This paragraph also turns up in the Summary of Evidence for the DEFRA consultation on Biodiversity Offsetting in England last September, but in the context of “the inefficiency of using land purchase to secure conservation benefits”. Seems more like covenants being used as a justification for offsetting. The consultation document itself has this:
“Taking account of the Law Commission’s work, the Government is considering making conservation covenants part of an offsetting system as they would require the long-term management of the land irrespective of changes in ownership”
When I went to check progress on the Law Commission’s work on conservation covenants, I came across a December project update that said that Prof. Elizabeth Cooke, who is leading the project, will be speaking about it at a conference in February this year at the University of Dundee. The conference theme? “The privatisation of biodiversity” This from the conference description:
“At a time when the resources available to the public conservation agencies are likely to be restricted, the greater emphasis on private initiative and funding is of particular interest. As well as being legal innovations, such mechanisms also present a different view of biodiversity interests in terms of legal status, their nature as public or private goods and their place in relation to competing public and private interests. To the extent that they represent a “privatisation” or “commoditisation” of conservation, this marks a significant departure from existing conceptual approaches which view nature more as a common heritage than as a subject of commercial transactions”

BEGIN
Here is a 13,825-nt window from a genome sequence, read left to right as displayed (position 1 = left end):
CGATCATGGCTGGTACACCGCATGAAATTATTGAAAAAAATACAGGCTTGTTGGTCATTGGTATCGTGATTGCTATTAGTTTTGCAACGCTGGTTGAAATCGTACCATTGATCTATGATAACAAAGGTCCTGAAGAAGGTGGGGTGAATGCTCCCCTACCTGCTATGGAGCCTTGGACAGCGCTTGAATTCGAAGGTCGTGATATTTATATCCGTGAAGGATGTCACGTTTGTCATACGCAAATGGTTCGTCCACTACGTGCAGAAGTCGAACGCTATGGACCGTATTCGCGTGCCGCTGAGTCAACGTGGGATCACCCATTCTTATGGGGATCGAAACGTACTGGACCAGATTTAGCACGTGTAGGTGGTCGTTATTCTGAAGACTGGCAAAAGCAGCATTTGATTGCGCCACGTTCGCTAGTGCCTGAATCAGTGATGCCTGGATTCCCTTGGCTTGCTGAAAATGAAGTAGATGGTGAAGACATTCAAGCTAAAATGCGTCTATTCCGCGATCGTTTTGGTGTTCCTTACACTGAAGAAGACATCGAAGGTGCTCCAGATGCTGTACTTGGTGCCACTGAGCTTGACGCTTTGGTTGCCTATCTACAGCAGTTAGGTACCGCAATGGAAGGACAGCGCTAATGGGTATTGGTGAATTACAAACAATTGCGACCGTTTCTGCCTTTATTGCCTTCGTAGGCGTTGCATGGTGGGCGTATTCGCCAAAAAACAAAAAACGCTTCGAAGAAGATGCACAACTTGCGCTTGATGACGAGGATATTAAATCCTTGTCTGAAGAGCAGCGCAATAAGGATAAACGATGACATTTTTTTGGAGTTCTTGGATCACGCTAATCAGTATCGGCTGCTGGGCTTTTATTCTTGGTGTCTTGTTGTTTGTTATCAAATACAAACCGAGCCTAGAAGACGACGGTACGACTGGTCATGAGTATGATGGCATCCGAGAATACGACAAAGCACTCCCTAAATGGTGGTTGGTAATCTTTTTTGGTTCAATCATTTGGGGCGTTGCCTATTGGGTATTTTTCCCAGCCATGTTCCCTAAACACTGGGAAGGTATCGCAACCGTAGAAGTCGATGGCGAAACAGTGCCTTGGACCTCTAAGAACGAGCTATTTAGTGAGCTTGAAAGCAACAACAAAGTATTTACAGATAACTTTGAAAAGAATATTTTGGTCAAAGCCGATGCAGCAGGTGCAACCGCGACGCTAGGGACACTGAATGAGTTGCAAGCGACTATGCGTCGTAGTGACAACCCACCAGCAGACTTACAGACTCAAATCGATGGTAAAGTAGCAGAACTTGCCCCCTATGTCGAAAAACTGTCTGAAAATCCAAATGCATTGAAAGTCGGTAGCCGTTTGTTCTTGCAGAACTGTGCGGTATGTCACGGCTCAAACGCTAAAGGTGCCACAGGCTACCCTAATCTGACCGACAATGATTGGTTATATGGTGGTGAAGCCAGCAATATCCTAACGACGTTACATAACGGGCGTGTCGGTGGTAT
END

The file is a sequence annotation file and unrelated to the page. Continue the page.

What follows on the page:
Well – a real issue for public debate there!!! Are you free to come up to the Institute in Leeds Uni. around early March for a day of deliberation?
Happy New Year Mark. As usual your comments contain much to chew over, which I will do in the next few days. I would love to come up to Leeds in March to discuss this – I’ll be in touch via email.